the fraction of objects that are not cataloged generally increases with altitude. It is possible that the total uncataloged population of large orbital debris could be as numerous as, or more numerous than, the cataloged population.
The population of medium-sized (approximately 1 mm to 10 cm in diameter) debris is not nearly as well known as the population of large debris. As described in Chapter 2, the only measurements of the medium-sized debris population come from sampling of lower-altitude, higher-inclination LEO orbital regions with ground-based sensors. All other estimates of the size and characteristics of the medium-sized debris population are based entirely on extrapolations.
To a first approximation, it might be expected that medium-sized debris would be found in about the same orbits as large debris, since most medium-sized debris originates from large objects. However, all large objects may not contribute equally to the medium-sized debris population; some types of large object (such as rocket bodies that have been a source of explosive fragmentation) may produce much more debris than others. In addition, as described in Chapter 1, perturbing forces affect different sizes of debris differently. Medium-sized debris, which often has a higher ratio of cross-sectional-area to mass than large debris, will often be more strongly affected by atmospheric drag and thus will experience more rapid orbital decay.
Although there are no measurement data proving the origins of medium-sized debris, most likely the population is composed of fragmentation debris and mission-related objects (since nonfunctional spacecraft and rocket bodies are obviously large debris). The number of medium-sized debris objects detected is large compared to the number of large objects. Since it is generally believed that the majority of this population cannot be mission-related objects, they are most likely fragmentation debris. Consequently, breakup models can be useful tools in estimating some characteristics of the medium-sized debris population. Although there are large uncertainties in predictions of both the number and the initial velocities—and thus orbital parameters—of medium-sized objects ejected in a breakup (as described in Chapter 2), it is known that medium-sized fragments will generally be ejected from a catastrophic breakup with a greater range of initial relative velocities than large breakup fragments; this will place them into orbits with a wider range of altitudes, inclinations, and eccentricities (Johnson, 1985)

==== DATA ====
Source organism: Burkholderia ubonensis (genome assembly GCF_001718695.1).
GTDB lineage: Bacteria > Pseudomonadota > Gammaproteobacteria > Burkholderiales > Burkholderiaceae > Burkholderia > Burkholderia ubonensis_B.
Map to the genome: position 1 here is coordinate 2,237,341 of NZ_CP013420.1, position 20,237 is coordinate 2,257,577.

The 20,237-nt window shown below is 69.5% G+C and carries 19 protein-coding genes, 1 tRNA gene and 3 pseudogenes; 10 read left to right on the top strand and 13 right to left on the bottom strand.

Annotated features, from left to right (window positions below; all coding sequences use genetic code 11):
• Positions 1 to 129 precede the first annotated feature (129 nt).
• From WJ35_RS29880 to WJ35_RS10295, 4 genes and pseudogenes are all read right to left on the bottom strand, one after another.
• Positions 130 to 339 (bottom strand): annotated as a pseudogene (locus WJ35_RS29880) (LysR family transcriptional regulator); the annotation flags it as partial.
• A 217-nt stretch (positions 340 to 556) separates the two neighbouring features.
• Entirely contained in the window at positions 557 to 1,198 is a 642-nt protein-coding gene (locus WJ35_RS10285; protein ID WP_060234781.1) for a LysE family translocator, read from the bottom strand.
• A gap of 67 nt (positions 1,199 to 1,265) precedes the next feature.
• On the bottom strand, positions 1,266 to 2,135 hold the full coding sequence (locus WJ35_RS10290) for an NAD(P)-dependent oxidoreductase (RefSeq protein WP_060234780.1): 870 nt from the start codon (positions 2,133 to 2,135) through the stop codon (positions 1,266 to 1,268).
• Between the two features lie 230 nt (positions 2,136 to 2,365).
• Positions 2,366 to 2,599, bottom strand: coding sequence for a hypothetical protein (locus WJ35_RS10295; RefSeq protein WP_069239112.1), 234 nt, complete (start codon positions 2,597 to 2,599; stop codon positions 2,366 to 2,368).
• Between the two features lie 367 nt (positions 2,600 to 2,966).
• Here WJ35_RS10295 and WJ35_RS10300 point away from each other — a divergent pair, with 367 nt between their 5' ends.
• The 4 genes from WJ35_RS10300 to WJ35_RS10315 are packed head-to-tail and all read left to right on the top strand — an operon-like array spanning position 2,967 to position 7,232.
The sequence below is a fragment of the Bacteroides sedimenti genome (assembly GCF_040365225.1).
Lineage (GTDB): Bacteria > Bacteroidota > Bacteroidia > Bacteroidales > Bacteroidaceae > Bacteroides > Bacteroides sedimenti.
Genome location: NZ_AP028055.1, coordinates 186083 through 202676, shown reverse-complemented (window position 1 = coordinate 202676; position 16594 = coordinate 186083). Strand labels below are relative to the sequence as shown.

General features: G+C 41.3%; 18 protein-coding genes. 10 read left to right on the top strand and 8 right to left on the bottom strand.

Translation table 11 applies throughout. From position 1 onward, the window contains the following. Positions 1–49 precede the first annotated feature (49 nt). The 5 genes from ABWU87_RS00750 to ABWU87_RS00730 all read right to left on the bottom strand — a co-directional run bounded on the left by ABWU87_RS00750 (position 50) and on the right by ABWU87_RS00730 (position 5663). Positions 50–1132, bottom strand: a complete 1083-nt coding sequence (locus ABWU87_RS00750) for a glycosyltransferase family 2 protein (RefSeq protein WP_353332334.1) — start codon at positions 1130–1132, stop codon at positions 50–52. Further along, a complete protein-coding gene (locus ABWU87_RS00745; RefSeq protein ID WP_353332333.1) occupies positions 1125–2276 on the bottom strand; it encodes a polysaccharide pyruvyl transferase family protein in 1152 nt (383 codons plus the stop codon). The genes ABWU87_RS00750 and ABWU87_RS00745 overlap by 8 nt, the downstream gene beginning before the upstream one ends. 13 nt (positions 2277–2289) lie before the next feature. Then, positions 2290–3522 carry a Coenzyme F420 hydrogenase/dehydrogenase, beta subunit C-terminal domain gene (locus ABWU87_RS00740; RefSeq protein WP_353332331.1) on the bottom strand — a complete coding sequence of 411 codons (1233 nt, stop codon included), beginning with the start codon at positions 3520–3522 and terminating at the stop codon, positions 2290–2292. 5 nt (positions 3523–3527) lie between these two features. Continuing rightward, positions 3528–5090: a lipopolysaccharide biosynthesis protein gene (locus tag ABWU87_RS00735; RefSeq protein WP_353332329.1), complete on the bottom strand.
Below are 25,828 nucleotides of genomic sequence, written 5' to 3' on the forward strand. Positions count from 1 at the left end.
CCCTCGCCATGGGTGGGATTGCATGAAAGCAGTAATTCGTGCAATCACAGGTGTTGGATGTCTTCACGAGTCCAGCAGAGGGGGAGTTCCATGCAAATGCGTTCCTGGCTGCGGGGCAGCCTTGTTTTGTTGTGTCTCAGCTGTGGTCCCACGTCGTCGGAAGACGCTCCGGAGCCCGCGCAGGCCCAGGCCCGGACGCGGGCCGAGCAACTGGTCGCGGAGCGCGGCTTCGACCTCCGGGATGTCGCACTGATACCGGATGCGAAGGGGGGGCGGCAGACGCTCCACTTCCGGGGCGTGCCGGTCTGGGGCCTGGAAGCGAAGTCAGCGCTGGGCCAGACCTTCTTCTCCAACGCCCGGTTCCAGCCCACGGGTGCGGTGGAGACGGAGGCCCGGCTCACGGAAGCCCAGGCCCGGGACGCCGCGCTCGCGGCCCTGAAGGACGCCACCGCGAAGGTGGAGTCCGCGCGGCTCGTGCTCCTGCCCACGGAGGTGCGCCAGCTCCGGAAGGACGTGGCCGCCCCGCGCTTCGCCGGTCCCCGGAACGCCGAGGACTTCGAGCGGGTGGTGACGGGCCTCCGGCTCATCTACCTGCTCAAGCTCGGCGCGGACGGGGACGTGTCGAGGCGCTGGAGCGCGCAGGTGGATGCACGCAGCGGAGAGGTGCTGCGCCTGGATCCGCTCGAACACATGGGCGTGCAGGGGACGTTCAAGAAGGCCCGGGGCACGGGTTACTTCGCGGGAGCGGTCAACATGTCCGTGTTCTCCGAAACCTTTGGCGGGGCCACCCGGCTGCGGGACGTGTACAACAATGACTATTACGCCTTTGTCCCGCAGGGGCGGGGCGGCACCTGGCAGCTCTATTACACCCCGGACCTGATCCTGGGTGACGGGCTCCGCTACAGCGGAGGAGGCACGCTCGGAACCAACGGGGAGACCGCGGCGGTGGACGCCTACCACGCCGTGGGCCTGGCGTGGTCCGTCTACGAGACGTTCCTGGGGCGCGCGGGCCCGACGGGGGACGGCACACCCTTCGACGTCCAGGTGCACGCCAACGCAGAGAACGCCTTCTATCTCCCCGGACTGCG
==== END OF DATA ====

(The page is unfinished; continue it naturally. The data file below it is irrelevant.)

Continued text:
Ground-based sensors, particularly the Haystack radar, have provided the most detailed information to date on the population of me-